The Ministerial Advisory Panel on Voluntary Assisted Dying deliberated over nine months, held 14 consultation forums, including five in regional Victoria, received 176 submissions and recommended 68 safeguards – many being unique to Victoria.

Parliamentarians in the Legislative Assembly (Lower House) and the Legislative Council (Upper House) debated the legislation for a total of more than 100 hours and accepted all the recommendations of the Ministerial Advisory Panel with nine amendments that provided an even higher level of safeguard. We’re now nine months into a 20-month pre-implementation period since the passing of the legislation, during which an Implementation Taskforce has been established to ensure that VAD will be introduced – in June 2019 – in a safe and compassionate way, that community information is provided, that professional training programs and clinical, substance and dosage guidelines are established, and that protocols are developed.

Given these detailed and unprecedented endeavours over three years, the likelihood of liberalising the legislation by means of a similar and repeated process would be next to zero.

When comparing countries with practices at the end of life (such as Belgium and Australia), it’s important to recognise that different countries have different values. In Germany, there’s no speed limit on nearly 50 per cent of all autobahns. In the US, there are liberal gun ownership laws. Australia has speed limits – lower than most European countries on our major roads – and strict gun ownership laws. In these instances, Australia has resolutely prioritised safety over freedom or shortened travel times. These values are enforced by law.

Over many years, Australian states and territories have formulated their own laws on assisted reproduction – for example, banning reproductive cloning and commercial surrogacy. There has been no creep in these laws, and they’ve been effectively enforced. Other countries may have more liberal laws on cloning and commercial surrogacy, but Australian jurisdictions have continued to enforce their own values.

The foundations upon which the legislation is based are extremely strong, solidly grounded on understanding public sentiment and accessing wide-ranging expertise.

With these international comparisons in mind, the fact that euthanasia and assisted dying laws in Belgium, the Netherlands and Switzerland are considerably more liberal than those in Victoria should cause no concern in the minds of those who will be determining the fate of assisted dying legislation elsewhere in Australia.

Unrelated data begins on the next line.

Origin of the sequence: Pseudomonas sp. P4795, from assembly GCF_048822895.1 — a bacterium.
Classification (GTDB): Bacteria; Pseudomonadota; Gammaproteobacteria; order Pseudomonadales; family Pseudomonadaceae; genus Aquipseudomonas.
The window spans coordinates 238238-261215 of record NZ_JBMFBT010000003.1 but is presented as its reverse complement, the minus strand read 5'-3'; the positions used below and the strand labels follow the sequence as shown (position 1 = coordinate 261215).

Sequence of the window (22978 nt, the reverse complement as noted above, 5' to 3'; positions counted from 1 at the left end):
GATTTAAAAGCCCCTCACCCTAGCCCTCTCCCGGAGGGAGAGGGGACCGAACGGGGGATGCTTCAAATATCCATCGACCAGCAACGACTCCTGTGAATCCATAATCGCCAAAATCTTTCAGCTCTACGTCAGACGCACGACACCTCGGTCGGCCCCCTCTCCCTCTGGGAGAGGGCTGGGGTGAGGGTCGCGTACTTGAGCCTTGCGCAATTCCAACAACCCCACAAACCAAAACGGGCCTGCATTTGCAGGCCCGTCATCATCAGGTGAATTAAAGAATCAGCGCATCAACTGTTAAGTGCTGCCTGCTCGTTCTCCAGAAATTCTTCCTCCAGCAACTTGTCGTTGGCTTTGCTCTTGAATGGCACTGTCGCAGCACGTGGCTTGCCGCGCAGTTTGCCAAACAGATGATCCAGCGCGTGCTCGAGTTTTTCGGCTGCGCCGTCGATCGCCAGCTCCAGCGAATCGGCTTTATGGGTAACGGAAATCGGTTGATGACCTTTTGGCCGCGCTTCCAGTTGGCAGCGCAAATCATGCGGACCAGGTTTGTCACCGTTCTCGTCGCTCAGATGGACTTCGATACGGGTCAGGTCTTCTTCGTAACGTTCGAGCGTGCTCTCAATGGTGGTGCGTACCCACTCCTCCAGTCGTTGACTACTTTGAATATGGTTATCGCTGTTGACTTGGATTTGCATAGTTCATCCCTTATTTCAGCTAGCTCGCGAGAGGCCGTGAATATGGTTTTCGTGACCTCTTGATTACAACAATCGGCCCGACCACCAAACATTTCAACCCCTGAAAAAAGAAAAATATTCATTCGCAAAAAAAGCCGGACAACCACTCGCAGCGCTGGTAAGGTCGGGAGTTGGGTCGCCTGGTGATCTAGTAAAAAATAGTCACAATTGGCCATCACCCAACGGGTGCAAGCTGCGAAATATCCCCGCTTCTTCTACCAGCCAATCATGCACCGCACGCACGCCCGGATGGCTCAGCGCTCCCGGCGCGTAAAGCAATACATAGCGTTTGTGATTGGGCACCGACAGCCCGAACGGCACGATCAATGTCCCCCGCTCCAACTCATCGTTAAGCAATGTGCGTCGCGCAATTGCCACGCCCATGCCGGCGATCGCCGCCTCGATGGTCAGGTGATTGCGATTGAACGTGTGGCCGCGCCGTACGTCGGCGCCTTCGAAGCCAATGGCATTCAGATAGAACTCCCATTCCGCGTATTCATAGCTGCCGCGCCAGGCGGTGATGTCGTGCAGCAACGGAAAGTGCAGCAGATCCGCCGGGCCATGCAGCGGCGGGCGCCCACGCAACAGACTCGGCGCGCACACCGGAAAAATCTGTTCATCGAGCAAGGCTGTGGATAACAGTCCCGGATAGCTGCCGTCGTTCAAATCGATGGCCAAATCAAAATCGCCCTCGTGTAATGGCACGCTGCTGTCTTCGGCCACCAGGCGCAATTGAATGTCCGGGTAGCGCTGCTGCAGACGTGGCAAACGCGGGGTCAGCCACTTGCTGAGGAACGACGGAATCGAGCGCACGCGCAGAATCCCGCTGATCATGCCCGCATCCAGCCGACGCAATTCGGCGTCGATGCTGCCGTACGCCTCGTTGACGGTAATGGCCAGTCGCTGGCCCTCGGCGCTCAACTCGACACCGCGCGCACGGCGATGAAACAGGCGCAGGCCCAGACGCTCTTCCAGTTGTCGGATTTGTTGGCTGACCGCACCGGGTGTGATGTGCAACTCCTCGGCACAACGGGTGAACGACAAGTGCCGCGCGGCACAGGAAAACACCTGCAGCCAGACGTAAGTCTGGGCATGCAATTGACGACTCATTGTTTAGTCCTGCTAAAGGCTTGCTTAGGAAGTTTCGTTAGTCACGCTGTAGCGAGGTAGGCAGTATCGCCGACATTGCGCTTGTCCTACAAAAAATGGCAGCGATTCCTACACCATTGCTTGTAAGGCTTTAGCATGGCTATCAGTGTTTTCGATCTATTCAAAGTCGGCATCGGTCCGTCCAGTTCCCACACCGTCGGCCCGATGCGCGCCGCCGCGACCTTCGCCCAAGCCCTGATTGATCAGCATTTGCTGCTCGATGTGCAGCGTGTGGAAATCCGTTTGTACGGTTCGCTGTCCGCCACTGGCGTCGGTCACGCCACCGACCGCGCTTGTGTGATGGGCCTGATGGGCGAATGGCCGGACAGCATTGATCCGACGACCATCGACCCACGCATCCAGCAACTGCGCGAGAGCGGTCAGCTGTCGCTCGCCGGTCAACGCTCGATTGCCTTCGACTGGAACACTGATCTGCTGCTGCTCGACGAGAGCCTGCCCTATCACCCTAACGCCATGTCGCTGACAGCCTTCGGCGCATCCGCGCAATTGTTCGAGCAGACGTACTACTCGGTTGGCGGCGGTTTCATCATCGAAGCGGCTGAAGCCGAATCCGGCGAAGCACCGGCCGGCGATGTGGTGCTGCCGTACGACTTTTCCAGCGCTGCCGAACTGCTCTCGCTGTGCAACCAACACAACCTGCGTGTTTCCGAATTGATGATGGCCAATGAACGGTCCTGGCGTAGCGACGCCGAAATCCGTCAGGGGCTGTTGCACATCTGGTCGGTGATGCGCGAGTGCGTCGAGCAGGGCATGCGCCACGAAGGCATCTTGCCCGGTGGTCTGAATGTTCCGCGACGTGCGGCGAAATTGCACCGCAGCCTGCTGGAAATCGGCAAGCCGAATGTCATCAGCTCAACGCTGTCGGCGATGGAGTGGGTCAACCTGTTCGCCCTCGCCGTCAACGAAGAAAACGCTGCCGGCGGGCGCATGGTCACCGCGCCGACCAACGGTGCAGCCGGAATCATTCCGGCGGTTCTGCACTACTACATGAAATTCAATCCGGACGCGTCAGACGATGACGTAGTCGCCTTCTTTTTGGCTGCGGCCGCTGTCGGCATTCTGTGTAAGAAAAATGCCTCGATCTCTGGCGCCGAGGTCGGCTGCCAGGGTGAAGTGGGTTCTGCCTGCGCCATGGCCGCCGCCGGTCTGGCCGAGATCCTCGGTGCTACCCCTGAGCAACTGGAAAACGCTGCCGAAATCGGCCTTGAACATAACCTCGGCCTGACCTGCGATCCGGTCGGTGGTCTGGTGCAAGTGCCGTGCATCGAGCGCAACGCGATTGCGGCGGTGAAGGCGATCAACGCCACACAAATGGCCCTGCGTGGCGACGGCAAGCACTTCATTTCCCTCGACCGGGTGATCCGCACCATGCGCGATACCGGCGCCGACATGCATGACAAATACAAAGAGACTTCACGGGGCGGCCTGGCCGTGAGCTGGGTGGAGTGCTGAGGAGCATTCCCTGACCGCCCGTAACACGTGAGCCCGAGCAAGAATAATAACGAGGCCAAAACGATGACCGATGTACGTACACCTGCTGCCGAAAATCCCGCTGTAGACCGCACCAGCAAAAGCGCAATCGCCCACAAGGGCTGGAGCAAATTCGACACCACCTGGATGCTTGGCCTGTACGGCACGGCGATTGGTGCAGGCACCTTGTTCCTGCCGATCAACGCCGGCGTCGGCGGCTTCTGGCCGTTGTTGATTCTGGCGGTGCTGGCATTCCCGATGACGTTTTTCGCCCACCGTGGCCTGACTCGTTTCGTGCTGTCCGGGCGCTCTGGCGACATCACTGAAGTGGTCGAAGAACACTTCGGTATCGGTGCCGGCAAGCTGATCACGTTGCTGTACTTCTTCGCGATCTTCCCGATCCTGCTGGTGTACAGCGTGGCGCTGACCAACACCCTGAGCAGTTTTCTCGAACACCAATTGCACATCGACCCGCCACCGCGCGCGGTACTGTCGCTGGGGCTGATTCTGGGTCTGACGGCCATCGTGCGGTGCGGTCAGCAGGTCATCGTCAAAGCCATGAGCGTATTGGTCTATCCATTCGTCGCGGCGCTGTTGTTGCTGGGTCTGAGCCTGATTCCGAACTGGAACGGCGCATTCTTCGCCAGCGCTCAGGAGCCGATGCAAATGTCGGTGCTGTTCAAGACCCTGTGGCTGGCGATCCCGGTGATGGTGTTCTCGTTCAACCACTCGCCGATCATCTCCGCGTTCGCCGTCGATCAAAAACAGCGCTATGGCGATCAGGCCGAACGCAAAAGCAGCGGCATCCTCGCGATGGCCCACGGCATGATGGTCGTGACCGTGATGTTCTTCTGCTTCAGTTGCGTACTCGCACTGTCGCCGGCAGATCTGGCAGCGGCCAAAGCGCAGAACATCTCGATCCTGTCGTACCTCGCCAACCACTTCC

Opinion polls show a considerable majority of Australians want assistance in dying to be legal for people suffering from terminal illnesses. Victoria’s Voluntary Assisted Dying Act is the safest in the world. It will be enforced by the rule of law. Any liberalisation of that law would have to go through a protracted parliamentary process. There’s no reason to believe that our politicians will wish to compromise their concern for the protection and safety of our state’s citizens by undertaking such a liberalisation.

There’s no slippery slope in sight for VAD legislation in Victoria. Scaremongering claims about it being a likely prospect could potentially close the door to much-needed access to VAD in other states and territories. Victoria’s parliamentary representatives have, after intense scrutiny and consideration of a vast array of information and opinion, brought to fruition a new law of profound ethical significance. We should be proud of them and of the democratic processes that led to the new legislation. For now and for the decades to follow it should be “steady as she goes”.

This article was first published on Monash Lens. Read the original article

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7 Comment on this post

  1. Firstly this’s no tome, but my apologies for the length of response.

    Ahh, How amusing how the expectation of perfection in one worldview may be perceived from many others. It seems possible for fatigue to be used in many ways, and yes a wide variety of cultural values are applied to both death and killing.
    A point has been made; in those cultures which support assisted dying that killing for compassionate reasons has become acceptable, just as wars and other violence at times become acceptable. That is purely not compassion.

    In an all to human way a great many people use their own immediate understanding of compassion, hence, partially, the many controls over the termination processes, but those controls do and will not affect the widely understood and communicated acceptability of the action.

    Two brief analogies constructed for another purpose from actual incidents but partially re-written will assist in broadly illustrating elements of the complexity in the differences of comprehension resulting from this particular conversation:-